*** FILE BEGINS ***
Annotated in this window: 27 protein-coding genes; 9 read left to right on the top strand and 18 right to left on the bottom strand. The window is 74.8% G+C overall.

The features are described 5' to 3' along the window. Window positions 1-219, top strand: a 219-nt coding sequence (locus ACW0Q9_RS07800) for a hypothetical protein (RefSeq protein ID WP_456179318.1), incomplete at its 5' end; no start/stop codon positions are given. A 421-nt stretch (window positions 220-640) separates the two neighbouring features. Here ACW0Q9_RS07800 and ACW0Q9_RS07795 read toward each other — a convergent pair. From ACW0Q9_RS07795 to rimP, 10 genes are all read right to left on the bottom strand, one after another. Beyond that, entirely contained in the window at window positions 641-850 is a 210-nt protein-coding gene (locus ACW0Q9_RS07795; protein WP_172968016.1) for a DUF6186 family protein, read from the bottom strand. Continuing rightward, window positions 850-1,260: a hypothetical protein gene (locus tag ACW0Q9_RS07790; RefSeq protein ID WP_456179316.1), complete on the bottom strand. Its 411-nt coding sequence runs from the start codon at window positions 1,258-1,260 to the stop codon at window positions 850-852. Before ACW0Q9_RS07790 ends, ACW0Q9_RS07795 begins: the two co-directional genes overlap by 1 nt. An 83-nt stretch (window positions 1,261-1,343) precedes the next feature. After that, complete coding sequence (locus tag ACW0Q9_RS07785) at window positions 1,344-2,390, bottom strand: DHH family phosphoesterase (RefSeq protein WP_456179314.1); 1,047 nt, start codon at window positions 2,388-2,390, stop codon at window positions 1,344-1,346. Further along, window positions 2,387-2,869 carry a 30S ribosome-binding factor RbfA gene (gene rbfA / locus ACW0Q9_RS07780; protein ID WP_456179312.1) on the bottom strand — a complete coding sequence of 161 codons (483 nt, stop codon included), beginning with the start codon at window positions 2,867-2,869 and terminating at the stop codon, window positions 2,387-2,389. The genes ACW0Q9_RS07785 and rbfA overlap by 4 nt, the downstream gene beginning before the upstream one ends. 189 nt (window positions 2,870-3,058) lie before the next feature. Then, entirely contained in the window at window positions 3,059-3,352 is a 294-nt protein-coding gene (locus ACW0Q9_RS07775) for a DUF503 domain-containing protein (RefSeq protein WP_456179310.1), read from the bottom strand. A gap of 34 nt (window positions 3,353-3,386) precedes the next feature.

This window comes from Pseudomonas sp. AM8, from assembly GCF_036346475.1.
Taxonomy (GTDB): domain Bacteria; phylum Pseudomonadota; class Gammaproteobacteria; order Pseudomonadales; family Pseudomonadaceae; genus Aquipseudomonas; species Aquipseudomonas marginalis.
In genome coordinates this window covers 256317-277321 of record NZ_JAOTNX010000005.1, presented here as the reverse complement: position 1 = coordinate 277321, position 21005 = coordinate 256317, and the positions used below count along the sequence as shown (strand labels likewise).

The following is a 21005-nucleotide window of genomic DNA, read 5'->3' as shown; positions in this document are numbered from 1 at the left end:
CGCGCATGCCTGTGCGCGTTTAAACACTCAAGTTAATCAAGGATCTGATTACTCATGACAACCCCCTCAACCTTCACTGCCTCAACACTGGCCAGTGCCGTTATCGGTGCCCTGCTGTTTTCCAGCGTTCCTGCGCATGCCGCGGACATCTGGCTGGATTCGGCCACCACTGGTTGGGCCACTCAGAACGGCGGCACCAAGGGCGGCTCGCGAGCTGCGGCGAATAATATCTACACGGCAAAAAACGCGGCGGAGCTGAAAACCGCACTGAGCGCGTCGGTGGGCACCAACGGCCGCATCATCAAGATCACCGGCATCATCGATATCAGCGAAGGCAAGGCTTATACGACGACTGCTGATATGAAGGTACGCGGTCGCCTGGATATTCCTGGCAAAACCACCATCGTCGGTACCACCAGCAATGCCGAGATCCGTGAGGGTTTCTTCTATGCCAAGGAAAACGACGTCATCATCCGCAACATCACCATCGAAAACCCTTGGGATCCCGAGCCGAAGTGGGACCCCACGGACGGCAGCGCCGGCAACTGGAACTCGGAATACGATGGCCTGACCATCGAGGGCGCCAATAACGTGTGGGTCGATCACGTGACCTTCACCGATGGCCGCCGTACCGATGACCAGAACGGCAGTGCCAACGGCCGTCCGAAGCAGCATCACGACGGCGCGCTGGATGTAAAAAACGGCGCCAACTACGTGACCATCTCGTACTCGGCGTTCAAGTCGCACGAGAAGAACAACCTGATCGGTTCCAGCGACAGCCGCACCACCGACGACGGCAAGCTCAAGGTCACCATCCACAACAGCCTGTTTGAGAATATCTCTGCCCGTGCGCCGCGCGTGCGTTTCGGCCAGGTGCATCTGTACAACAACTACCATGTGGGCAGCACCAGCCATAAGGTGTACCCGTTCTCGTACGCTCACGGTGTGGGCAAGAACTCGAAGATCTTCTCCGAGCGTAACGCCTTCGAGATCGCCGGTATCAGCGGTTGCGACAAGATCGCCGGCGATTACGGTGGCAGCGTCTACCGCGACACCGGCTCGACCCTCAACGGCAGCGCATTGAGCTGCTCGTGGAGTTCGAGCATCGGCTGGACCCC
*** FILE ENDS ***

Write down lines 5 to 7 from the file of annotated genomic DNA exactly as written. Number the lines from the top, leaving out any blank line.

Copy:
In genome coordinates this window covers 256317-277321 of record NZ_JAOTNX010000005.1, presented here as the reverse complement: position 1 = coordinate 277321, position 21005 = coordinate 256317, and the positions used below count along the sequence as shown (strand labels likewise).

The following is a 21005-nucleotide window of genomic DNA, read 5'->3' as shown; positions in this document are numbered from 1 at the left end:
CGCGCATGCCTGTGCGCGTTTAAACACTCAAGTTAATCAAGGATCTGATTACTCATGACAACCCCCTCAACCTTCACTGCCTCAACACTGGCCAGTGCCGTTATCGGTGCCCTGCTGTTTTCCAGCGTTCCTGCGCATGCCGCGGACATCTGGCTGGATTCGGCCACCACTGGTTGGGCCACTCAGAACGGCGGCACCAAGGGCGGCTCGCGAGCTGCGGCGAATAATATCTACACGGCAAAAAACGCGGCGGAGCTGAAAACCGCACTGAGCGCGTCGGTGGGCACCAACGGCCGCATCATCAAGATCACCGGCATCATCGATATCAGCGAAGGCAAGGCTTATACGACGACTGCTGATATGAAGGTACGCGGTCGCCTGGATATTCCTGGCAAAACCACCATCGTCGGTACCACCAGCAATGCCGAGATCCGTGAGGGTTTCTTCTATGCCAAGGAAAACGACGTCATCATCCGCAACATCACCATCGAAAACCCTTGGGATCCCGAGCCGAAGTGGGACCCCACGGACGGCAGCGCCGGCAACTGGAACTCGGAATACGATGGCCTGACCATCGAGGGCGCCAATAACGTGTGGGTCGATCACGTGACCTTCACCGATGGCCGCCGTACCGATGACCAGAACGGCAGTGCCAACGGCCGTCCGAAGCAGCATCACGACGGCGCGCTGGATGTAAAAAACGGCGCCAACTACGTGACCATCTCGTACTCGGCGTTCAAGTCGCACGAGAAGAACAACCTGATCGGTTCCAGCGACAGCCGCACCACCGACGACGGCAAGCTCAAGGTCACCATCCACAACAGCCTGTTTGAGAATATCTCTGCCCGTGCGCCGCGCGTGCGTTTCGGCCAGGTGCATCTGTACAACAACTACCATGTGGGCAGCACCAGCCATAAGGTGTACCCGTTCTCGTACGCTCACGGTGTGGGCAAGAACTCGAAGATCTTCTCCGAGCGTAACGCCTTCGAGATCGCCGGTATCAGCGGTTGCGACAAGATCGCCGGCGATTACGGTGGCAGCGTCTACCGCGACACCGGCTCGACCCTCAACGGCAGCGCATTGAGCTGCTCGTGGAGTTCGAGCATCGGCTGGACCCC